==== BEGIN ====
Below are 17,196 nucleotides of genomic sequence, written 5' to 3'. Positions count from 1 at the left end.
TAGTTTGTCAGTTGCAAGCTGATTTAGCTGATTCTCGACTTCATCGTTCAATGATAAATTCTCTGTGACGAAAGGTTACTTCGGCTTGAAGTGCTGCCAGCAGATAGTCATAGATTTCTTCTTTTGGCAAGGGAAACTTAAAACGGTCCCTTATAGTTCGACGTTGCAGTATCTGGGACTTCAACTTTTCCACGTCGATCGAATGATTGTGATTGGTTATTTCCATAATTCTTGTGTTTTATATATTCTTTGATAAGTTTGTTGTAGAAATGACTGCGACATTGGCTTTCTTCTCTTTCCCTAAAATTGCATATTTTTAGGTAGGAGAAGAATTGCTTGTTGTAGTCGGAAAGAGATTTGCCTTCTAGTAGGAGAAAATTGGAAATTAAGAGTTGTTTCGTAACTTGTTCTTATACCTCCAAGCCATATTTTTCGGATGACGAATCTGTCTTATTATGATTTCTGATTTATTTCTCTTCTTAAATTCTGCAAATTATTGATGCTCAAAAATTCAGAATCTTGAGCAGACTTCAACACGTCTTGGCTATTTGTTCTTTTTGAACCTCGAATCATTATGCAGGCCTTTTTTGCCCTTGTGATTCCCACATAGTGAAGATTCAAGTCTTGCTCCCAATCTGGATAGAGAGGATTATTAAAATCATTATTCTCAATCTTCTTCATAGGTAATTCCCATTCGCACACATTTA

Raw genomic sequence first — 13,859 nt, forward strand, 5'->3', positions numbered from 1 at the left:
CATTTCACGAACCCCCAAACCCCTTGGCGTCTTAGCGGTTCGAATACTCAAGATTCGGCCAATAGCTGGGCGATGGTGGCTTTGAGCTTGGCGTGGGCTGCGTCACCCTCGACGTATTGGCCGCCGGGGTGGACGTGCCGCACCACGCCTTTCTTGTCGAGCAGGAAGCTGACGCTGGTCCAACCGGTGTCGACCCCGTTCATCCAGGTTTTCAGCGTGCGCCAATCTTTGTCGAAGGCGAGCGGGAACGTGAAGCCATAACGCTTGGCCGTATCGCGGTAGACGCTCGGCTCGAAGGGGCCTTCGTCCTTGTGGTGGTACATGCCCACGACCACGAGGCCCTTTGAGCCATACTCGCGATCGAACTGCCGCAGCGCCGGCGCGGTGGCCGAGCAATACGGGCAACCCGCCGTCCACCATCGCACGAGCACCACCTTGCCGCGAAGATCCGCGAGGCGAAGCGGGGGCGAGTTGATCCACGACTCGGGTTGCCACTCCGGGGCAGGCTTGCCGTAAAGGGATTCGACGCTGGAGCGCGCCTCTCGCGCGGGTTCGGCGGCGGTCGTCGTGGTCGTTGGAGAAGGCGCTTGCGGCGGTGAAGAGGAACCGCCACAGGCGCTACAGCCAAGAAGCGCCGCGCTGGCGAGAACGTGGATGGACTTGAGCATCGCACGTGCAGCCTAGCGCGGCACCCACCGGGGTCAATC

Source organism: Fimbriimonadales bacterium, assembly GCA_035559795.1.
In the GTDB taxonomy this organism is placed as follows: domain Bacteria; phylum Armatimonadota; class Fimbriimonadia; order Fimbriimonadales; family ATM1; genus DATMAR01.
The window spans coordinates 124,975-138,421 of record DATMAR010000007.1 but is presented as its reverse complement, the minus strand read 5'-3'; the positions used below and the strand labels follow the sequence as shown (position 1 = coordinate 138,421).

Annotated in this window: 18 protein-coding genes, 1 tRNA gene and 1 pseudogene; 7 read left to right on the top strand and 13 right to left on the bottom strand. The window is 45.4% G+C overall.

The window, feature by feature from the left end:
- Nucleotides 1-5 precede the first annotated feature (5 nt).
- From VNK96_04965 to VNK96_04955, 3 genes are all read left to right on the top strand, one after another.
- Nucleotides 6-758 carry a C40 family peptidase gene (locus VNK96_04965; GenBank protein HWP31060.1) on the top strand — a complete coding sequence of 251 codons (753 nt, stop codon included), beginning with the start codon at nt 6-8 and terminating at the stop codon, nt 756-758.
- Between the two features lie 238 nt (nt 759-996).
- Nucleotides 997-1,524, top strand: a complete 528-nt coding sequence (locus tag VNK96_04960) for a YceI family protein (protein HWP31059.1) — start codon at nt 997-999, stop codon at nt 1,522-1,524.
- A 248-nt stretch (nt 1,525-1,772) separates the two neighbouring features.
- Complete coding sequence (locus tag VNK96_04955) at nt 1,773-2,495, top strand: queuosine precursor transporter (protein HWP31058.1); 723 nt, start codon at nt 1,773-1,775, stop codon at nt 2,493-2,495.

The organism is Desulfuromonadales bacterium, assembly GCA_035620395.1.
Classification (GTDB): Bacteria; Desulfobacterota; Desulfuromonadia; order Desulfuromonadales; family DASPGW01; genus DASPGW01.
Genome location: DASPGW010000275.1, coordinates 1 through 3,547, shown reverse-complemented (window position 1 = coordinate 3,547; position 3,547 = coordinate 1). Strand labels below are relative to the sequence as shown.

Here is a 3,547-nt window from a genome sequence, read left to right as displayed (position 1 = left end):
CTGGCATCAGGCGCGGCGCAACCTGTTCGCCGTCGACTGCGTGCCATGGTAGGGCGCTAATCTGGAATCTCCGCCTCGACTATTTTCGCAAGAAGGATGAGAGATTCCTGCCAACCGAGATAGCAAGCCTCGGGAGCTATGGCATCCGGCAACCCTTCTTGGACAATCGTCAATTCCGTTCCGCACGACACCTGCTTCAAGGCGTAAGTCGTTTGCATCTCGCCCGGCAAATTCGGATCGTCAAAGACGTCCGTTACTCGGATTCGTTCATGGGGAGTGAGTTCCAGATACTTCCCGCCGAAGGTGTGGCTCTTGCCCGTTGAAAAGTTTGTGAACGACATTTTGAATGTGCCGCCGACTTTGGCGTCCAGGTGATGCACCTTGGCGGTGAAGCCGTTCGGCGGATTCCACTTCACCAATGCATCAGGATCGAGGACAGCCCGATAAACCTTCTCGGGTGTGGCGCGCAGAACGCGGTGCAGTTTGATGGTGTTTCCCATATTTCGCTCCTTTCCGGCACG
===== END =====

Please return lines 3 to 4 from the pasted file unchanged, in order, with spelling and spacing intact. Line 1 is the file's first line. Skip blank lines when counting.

Raw genomic sequence first — 13,859 nt, forward strand, 5'->3', positions numbered from 1 at the left:
CATTTCACGAACCCCCAAACCCCTTGGCGTCTTAGCGGTTCGAATACTCAAGATTCGGCCAATAGCTGGGCGATGGTGGCTTTGAGCTTGGCGTGGGCTGCGTCACCCTCGACGTATTGGCCGCCGGGGTGGACGTGCCGCACCACGCCTTTCTTGTCGAGCAGGAAGCTGACGCTGGTCCAACCGGTGTCGACCCCGTTCATCCAGGTTTTCAGCGTGCGCCAATCTTTGTCGAAGGCGAGCGGGAACGTGAAGCCATAACGCTTGGCCGTATCGCGGTAGACGCTCGGCTCGAAGGGGCCTTCGTCCTTGTGGTGGTACATGCCCACGACCACGAGGCCCTTTGAGCCATACTCGCGATCGAACTGCCGCAGCGCCGGCGCGGTGGCCGAGCAATACGGGCAACCCGCCGTCCACCATCGCACGAGCACCACCTTGCCGCGAAGATCCGCGAGGCGAAGCGGGGGCGAGTTGATCCACGACTCGGGTTGCCACTCCGGGGCAGGCTTGCCGTAAAGGGATTCGACGCTGGAGCGCGCCTCTCGCGCGGGTTCGGCGGCGGTCGTCGTGGTCGTTGGAGAAGGCGCTTGCGGCGGTGAAGAGGAACCGCCACAGGCGCTACAGCCAAGAAGCGCCGCGCTGGCGAGAACGTGGATGGACTTGAGCATCGCACGTGCAGCCTAGCGCGGCACCCACCGGGGTCAATC